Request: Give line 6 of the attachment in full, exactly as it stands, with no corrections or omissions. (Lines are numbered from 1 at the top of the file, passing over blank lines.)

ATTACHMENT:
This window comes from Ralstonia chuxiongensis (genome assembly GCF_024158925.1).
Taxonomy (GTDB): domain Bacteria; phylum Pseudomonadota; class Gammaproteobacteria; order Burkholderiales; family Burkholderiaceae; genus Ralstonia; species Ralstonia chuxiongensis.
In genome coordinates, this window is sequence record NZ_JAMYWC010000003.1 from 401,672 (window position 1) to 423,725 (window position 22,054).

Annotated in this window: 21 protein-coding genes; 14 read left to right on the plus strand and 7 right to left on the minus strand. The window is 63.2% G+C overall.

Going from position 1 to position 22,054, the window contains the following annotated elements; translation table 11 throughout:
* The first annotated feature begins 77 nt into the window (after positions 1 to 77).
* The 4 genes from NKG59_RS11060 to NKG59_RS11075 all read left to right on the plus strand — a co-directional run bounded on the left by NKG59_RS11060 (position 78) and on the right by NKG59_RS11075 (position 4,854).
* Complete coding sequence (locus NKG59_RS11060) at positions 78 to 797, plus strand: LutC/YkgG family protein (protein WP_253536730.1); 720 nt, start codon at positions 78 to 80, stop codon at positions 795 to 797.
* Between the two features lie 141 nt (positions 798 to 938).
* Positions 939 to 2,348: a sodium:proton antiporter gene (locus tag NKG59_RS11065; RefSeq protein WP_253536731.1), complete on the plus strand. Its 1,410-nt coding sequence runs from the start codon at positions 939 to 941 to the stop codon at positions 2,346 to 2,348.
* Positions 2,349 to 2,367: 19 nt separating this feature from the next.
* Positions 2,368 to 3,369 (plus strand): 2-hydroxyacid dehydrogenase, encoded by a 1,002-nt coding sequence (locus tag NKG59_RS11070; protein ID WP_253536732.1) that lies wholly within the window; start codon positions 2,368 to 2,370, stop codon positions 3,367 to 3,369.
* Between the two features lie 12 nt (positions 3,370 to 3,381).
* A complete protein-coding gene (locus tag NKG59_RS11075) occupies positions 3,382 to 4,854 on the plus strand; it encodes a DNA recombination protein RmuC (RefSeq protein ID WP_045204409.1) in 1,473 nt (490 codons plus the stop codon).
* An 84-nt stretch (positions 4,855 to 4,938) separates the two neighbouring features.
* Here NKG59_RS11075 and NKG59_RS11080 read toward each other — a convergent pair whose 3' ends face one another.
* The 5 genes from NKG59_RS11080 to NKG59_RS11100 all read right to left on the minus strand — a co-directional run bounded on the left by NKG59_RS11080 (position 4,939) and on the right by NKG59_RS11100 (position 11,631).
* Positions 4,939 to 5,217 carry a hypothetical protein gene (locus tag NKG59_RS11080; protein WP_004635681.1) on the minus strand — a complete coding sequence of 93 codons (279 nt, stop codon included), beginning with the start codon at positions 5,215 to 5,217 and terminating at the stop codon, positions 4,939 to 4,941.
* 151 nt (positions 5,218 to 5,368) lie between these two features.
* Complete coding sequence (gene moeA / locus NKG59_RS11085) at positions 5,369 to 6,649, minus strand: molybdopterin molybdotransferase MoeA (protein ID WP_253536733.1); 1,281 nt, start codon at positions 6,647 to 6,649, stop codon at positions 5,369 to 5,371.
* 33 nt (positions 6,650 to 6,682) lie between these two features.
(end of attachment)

* The first annotated feature begins 77 nt into the window (after positions 1 to 77).